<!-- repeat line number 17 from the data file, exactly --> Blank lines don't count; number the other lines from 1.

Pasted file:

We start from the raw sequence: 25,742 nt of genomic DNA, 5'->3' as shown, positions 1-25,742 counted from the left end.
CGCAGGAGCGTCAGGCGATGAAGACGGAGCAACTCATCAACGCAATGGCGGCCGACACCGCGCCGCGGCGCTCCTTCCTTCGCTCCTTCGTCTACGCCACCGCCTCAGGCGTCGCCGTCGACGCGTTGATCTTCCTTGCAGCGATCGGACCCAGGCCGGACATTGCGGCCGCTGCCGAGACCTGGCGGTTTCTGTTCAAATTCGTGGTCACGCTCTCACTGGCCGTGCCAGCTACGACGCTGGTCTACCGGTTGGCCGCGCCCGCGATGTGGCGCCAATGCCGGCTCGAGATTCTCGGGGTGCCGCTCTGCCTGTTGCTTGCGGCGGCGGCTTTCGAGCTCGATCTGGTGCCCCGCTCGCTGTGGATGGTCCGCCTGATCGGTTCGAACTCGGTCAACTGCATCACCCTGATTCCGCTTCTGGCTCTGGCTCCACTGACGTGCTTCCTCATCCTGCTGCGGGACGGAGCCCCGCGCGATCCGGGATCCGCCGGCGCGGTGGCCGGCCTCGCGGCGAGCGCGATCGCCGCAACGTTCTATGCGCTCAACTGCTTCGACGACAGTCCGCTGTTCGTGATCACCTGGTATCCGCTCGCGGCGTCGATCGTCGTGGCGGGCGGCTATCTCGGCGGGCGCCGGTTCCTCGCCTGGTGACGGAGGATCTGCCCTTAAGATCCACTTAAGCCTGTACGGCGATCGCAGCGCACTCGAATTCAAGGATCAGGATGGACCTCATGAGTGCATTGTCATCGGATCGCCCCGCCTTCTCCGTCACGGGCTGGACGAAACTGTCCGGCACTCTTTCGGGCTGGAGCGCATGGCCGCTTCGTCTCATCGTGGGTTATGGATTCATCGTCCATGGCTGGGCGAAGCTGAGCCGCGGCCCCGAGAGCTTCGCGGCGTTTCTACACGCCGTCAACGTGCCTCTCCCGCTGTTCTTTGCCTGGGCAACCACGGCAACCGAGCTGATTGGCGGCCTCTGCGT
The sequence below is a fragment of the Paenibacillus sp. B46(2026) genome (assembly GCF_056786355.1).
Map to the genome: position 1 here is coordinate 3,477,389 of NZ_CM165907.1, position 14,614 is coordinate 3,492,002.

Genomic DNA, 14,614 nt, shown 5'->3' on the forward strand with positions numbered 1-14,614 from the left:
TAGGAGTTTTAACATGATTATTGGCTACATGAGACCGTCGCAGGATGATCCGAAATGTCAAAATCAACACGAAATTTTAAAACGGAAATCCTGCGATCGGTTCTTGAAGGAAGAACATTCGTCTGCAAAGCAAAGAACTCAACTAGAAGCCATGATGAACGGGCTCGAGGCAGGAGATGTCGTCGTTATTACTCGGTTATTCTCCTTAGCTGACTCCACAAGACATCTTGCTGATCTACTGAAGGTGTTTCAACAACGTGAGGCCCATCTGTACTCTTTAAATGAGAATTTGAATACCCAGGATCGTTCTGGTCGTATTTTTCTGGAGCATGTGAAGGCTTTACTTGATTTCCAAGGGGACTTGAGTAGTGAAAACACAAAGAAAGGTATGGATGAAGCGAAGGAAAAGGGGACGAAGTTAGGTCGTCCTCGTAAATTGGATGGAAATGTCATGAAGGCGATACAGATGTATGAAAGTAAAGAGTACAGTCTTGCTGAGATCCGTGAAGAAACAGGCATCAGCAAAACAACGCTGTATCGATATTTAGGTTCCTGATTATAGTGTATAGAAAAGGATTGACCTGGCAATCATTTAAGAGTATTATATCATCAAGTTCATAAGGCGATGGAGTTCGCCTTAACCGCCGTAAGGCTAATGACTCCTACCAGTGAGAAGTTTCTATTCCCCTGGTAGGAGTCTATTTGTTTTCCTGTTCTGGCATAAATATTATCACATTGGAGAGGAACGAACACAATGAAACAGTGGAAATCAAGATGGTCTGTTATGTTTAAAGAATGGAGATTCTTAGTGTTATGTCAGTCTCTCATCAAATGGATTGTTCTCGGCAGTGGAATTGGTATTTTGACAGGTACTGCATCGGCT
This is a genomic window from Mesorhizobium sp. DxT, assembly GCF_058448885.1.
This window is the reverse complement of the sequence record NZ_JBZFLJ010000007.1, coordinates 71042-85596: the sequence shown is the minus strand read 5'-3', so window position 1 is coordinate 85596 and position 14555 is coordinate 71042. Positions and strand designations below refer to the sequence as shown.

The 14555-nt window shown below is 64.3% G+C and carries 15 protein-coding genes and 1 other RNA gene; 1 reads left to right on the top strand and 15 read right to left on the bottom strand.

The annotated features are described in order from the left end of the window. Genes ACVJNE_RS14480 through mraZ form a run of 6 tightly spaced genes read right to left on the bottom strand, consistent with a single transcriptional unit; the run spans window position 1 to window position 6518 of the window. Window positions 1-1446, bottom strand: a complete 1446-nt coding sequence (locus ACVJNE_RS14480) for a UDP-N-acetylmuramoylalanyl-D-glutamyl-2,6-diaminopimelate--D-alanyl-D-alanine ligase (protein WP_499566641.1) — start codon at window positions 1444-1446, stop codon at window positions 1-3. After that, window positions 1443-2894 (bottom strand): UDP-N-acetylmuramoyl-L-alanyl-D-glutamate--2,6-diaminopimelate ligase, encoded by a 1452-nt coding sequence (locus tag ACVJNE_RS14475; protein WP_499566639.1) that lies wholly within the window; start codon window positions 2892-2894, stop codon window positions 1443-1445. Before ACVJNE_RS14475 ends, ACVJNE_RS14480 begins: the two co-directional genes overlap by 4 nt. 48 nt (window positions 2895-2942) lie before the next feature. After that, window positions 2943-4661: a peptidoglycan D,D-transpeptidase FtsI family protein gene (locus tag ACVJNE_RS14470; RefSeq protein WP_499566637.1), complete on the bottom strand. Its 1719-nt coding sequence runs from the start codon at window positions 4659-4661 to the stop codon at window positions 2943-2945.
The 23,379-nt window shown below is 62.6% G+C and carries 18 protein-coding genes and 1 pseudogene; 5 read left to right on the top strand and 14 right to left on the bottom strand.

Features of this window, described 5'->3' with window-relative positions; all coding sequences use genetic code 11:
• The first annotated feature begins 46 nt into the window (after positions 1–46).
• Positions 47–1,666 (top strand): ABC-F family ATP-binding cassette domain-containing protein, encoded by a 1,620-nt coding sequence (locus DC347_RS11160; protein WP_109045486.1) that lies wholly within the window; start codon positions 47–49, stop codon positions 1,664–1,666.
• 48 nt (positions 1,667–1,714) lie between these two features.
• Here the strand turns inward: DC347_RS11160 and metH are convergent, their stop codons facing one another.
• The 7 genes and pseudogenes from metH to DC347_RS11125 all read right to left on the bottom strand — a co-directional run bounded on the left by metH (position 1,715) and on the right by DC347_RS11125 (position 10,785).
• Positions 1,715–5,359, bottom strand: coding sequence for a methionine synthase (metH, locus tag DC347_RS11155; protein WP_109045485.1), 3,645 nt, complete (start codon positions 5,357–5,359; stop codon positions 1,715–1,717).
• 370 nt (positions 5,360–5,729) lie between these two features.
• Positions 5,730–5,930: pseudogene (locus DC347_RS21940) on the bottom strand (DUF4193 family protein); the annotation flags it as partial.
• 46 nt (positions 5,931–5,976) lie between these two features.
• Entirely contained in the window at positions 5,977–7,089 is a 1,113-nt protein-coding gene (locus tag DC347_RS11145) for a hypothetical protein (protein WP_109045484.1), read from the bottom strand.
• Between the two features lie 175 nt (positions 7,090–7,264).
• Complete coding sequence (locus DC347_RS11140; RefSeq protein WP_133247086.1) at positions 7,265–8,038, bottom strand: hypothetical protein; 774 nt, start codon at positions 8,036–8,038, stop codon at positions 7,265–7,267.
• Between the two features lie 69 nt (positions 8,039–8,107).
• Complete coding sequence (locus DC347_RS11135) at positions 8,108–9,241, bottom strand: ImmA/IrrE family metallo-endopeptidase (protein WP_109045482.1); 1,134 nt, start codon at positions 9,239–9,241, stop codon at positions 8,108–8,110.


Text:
• The 7 genes and pseudogenes from metH to DC347_RS11125 all read right to left on the bottom strand — a co-directional run bounded on the left by metH (position 1,715) and on the right by DC347_RS11125 (position 10,785).